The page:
For the first time, fear really stalks the Rue de la Loi in Brussels, headquarters of the European Commission. It is visceral. We know this because of the increasingly hysterical register of the messages in which the commissioners are sending French and Dutch voters preparing (in their referenda on 29 May and 1 June respectively) to vote down the treaty establishing a federal constitution. If you do so, the European Union nomenklatura is saying, you will return Europe to economic disaster, internecine war or (most tastelessly and least forgivably) another Holocaust. It is ridiculous hyperbole and therefore all the more demanding of explanation. How did it come to this?
I watched, in voyeuristic fascination, the first two-hour television debate between the French protagonists on 16 May. Each side reached opposite conclusions from the same assumptions: that essential French interests were under mortal threat; that enlargement has already gone too far; that Turkish membership was out of the question. As voices rose, it sounded like a collective nervous breakdown.
My guess (and hope) is still that we will see a Maastricht yes in France: a vote for the constitution, but by the slimmest of margins. Perhaps President Chirac, like Francois Mitterrand in a similar predicament, will announce prostate cancer on polling eve. The yes camp may yet triumph, but it is a close call.
After two recent visits to Holland, it looks to me increasingly likely that the Dutch too will vote no - also for a mixture of reasons, though in their case much closer to English ones. There is no appetite in Holland for federal union; much anger about having been taken for granted in the past and, now, by the most unpopular Dutch government for a generation; and mistrust of the French. A French yes and a Dutch no would mean that Tony Blair cannot escape his referendum in Britain; and a no there would write the obituary of the European federal project that is now in any case so plainly dying.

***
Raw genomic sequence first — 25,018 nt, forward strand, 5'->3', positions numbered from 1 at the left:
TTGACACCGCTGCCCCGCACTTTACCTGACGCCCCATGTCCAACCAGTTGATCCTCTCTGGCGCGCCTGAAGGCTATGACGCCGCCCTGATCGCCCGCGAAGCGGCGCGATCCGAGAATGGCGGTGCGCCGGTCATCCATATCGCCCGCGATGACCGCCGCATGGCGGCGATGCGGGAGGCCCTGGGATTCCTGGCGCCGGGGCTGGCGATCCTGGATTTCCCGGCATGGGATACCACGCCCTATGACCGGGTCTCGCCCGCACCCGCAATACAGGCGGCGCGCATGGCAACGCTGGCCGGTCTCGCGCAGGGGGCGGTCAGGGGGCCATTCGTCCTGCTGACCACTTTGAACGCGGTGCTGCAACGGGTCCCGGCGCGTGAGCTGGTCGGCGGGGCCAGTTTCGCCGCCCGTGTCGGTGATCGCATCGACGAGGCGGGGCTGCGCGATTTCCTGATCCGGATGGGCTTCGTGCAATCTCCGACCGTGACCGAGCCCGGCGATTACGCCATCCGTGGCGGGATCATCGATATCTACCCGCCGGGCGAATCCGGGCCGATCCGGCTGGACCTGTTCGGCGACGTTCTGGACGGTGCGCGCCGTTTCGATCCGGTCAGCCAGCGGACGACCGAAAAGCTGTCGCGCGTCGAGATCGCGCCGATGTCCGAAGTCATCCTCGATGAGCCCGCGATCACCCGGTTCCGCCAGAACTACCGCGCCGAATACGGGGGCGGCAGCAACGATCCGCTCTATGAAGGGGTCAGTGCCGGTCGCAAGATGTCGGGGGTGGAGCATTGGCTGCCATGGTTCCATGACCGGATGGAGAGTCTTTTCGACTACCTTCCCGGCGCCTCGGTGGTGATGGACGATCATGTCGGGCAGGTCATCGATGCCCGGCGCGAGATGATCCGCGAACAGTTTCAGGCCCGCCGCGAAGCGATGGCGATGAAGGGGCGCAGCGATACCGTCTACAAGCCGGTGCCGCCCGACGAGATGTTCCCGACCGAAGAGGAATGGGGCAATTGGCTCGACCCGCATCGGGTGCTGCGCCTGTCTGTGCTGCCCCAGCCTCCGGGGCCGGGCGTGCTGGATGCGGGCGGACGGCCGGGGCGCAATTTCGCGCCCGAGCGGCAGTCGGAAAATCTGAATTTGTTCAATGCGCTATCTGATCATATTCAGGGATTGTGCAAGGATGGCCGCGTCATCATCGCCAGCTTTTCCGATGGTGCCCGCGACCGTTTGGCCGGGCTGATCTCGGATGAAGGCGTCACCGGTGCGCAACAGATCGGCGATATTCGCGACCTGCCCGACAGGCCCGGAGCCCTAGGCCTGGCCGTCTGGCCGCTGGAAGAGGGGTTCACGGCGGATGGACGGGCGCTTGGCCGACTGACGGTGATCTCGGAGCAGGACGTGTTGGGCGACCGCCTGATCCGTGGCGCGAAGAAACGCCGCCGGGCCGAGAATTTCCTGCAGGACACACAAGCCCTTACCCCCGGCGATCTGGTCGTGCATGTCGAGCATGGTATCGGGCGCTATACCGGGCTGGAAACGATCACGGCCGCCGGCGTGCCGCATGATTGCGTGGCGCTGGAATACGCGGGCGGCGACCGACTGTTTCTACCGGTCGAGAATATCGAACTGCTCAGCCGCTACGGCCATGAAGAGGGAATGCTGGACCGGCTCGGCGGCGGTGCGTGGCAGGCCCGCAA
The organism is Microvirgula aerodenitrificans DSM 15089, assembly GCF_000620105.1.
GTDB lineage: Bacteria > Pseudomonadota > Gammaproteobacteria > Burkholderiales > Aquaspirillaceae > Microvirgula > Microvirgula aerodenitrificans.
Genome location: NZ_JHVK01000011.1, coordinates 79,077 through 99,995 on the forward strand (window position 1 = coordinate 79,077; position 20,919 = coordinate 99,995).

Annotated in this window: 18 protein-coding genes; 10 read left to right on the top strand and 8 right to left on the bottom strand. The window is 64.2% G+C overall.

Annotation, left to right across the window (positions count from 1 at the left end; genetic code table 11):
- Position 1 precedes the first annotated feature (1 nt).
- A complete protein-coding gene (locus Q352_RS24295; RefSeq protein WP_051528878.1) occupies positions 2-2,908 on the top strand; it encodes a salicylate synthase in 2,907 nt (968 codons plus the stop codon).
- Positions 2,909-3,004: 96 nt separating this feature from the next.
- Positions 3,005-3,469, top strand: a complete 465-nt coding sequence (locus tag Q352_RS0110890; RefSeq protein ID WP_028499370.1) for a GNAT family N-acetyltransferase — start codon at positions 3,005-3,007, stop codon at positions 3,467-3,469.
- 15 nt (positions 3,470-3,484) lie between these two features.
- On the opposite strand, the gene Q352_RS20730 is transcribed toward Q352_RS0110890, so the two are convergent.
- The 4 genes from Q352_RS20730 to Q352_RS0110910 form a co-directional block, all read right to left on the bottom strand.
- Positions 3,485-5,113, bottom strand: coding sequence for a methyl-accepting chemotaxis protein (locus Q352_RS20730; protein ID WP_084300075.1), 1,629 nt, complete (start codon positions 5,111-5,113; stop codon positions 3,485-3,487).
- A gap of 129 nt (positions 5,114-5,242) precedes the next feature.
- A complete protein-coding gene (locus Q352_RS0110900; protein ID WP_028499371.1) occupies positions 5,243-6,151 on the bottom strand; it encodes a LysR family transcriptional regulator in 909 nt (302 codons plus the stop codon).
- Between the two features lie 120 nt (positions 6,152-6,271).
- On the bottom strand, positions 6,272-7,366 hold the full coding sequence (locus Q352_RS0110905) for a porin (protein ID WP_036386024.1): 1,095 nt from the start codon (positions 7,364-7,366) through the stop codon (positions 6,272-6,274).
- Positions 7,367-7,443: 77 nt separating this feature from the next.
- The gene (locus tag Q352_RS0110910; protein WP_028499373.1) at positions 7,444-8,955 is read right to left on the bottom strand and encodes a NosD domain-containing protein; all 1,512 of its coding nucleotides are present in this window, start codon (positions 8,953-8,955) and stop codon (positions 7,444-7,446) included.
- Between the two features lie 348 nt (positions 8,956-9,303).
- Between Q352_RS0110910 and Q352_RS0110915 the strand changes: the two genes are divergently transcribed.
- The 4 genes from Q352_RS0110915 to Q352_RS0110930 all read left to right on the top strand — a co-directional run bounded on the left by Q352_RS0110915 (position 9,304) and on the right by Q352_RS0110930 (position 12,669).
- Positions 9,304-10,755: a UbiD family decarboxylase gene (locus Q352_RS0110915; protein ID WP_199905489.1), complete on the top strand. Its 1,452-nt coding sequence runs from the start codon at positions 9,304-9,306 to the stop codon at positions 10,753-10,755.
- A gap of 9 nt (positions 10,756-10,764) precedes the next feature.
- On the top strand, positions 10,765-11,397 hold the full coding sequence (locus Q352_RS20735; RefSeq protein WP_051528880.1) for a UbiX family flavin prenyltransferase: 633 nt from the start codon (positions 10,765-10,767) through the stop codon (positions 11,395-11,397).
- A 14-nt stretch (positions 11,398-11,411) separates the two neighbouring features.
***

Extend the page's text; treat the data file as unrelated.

A dying fall
What a difference fifteen years can make! In 1990 the European Community (as it was then called) was still doing, more or less, what it had been intended to do since 1957: in essence, to ensure that the skilful French rider could ride the sturdy German horse, in Charles de Gaulles celebrated description (with, one might add, the Dutch and British stable-lads paying the bill for the cheerful French peasant to grow the fodder).
Also in openDemocracy on the European Unions future:
Frank Vibert, French referendum lessons
Krzysztof Bobinski, Polands letter to France: please say oui!
Johannes Willms, The big fear: the European constitution divides France